# How Do MRI Scans Work? Explaining the Basics

• leaamy
In summary, MRI scans use a magnetic field to align protons in the body so they can be visualized on a screen. The frequency of the Larmor frequency matches the frequency of radio waves, which means that resonance occurs and a lot of energy is absorbed by the protons.
leaamy
I'm a little confused regarding MRI scans.

So you add a strong magnetic field and the protons spin. However, some websites are saying the protons allign with or against the magnetic field. Other websites are saying the protons precess (not even sure what that is) and something about Larmor frequency?

leaamy said:
I'm a little confused regarding MRI scans.

So you add a strong magnetic field and the protons spin. However, some websites are saying the protons allign with or against the magnetic field. Other websites are saying the protons precess (not even sure what that is) and something about Larmor frequency?

At a finite, non-zero temperature, there is a statistical distribution of the population of protons with their spin parallel and antiparallel to the external field. So a percentage of the protons will have spins in the same direction as the field, and the remainder will be in the opposite direction.

The NET result is the macroscopic magnetization, i.e. the net sum of ALL the spin, to produce something similar to a "net force". It is this net magnetization that one often say precesses about the external field.

Zz.

Hi leaamy, welcome to PF!

Yes, all of those things happen. When protons are placed inside a magnetic field they will align themselves parallel or anti-parallel to the magnetic field. There is a small energy differentc between the two states so there is a slight excess (~6 parts per million) of spins in one direction. This leads to a net magnetization along the direction of the field.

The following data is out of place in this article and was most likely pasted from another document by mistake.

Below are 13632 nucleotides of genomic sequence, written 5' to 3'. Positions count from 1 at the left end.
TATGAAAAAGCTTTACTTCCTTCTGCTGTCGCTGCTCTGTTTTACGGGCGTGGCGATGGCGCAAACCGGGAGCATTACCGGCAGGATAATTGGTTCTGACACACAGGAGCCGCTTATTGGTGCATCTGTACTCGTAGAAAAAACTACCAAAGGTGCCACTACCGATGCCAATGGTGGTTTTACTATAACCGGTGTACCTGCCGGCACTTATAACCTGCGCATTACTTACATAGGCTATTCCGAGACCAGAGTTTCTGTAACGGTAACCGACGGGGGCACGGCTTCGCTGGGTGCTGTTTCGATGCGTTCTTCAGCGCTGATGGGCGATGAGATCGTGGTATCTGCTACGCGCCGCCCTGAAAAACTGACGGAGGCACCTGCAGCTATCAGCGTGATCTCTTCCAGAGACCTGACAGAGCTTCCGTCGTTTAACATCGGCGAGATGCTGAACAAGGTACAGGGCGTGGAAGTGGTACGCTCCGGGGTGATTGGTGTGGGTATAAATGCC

If this net magnetization is preturbed away from the direction of the field then it will precess about the direction of the external field in the same way that a gyroscope precesses about the vertical direction in a gravitational field. This precession is at a characteristic rate called the Larmor frequency. It is about 64 MHz at 1.5 T and about 128 MHz at 3.0 T. That is in the radio frequency range.

So basically, you put protons in the magnet, that turns them into little radio receivers and transmitters, you transmit RF signals in, and you listen for the RF signals that come out, and you build your image from that.

ZapperZ said:
At a finite, non-zero temperature, there is a statistical distribution of the population of protons with their spin parallel and antiparallel to the external field. So a percentage of the protons will have spins in the same direction as the field, and the remainder will be in the opposite direction.

The NET result is the macroscopic magnetization, i.e. the net sum of ALL the spin, to produce something similar to a "net force". It is this net magnetization that one often say precesses about the external field.

Zz.

DaleSpam said:
Hi leaamy, welcome to PF!